specific observation techniques. The form occupies
all the available paper space, allowing the observer to
immediately see the whole picture. If the data grows,
it is necessary to move to an additional sheet of paper.
Moreover, each observation is registered in an indi-
vidual sheet, being necessary to organize and archive
all the sheets in a portfolio.
Another limitation of the paper based form is that
it does not allow to record photos, sounds or other me-
dia, requiring additional tools, such as video-camera
or digital sound recorder. The process also requires
that the observer pay rigorous attention to the time
through a stop watch, for example (Mesquita-Pires
and Lopes, 2013; Mesquita and Lopes, 2013).
3.1 User Interface
The design of the user interface has to incorporate
all these aspects, in a small touch screen. Each
form is accessible through a tabbed panel, allowing
switching between forms with a single touch (Fig-
ure 4). The main panel allows the user to switch
to the Child Tracking Observation Schedule (CTOS),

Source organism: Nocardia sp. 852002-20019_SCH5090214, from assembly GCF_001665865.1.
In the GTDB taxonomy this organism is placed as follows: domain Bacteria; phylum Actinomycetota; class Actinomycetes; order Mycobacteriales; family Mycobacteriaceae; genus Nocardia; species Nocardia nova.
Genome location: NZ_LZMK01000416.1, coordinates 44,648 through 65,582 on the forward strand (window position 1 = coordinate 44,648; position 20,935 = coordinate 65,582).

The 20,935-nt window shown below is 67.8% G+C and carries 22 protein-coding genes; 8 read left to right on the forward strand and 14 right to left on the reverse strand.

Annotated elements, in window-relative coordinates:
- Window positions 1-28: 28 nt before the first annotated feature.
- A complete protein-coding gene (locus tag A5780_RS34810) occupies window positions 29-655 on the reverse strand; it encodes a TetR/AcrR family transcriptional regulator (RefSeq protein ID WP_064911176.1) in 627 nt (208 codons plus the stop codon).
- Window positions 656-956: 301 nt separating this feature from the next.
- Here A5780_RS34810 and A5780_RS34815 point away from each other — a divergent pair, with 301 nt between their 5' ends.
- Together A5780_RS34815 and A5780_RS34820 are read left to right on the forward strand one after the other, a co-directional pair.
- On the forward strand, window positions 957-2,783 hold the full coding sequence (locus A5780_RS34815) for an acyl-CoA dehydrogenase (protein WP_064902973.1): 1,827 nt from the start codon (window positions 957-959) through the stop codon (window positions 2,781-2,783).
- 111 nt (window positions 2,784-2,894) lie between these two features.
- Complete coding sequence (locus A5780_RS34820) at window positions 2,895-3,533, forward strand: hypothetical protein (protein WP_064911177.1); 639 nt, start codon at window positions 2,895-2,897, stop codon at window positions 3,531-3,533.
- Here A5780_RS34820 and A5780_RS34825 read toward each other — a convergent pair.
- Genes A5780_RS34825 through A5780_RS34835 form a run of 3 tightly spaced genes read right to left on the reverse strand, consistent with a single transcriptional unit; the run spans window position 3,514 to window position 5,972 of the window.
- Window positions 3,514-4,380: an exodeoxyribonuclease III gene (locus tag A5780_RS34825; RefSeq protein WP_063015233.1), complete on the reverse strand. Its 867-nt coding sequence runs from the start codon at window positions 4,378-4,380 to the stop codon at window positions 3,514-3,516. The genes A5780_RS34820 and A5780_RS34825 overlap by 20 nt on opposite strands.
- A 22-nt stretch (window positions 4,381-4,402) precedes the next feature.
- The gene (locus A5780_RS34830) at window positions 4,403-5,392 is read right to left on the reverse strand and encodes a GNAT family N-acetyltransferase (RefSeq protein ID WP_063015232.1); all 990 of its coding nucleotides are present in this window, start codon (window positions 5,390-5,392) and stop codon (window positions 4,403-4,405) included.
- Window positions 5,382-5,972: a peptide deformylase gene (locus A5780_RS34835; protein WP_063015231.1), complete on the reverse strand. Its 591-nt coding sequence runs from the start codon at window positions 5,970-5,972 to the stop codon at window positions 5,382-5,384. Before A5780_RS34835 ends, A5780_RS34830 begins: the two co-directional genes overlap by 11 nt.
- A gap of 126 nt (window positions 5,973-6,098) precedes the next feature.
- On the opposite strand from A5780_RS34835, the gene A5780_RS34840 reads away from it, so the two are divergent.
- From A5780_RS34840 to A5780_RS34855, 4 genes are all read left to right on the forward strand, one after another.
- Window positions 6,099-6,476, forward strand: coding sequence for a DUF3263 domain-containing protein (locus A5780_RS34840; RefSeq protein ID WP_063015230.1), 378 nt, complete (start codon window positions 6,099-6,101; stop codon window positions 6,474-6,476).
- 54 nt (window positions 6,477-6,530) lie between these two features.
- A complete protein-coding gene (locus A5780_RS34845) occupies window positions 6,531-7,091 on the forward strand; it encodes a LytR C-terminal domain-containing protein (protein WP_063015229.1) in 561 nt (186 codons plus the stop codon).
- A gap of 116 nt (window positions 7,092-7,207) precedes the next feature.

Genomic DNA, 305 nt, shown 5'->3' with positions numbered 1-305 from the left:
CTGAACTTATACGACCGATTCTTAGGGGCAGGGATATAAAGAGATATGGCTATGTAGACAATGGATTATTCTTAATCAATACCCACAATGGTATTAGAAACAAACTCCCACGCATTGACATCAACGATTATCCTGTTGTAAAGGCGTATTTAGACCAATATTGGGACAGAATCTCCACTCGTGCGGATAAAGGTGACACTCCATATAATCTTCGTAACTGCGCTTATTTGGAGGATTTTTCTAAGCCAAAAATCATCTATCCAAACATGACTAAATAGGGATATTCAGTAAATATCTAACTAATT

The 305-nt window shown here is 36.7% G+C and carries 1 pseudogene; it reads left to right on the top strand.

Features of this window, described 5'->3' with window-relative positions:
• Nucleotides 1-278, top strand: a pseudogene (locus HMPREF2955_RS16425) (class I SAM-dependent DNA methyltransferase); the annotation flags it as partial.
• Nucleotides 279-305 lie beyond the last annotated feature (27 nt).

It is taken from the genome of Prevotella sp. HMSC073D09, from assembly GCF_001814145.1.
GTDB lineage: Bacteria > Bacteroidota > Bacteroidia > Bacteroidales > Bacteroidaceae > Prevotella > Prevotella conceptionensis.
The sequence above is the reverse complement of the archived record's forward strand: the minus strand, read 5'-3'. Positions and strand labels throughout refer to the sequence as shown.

the Adult Engagement Scale (AES), the Child In-
volvement Scale (CIS), and the synchronization tool
Figure 4: Tabbed panel, allowing access to other forms.
In each form, the master-detail interface paradigm
is used to present a tree of contexts and associated
data. This allows organizing all the portfolios and ob-
servations in a drill-down navigation model, in a com-
fortable to use approach (Figure 5).
Figure 5: Observation views: listing, adding and details.
The user creates a child’s portfolio by touching the
‘+’ button, in the screen’s upper right corner. A new
view is shown to allow entering the observation de-
tails. Each entry in the main list shows the child’s
name, in bold, and, below, the observer’s and insti-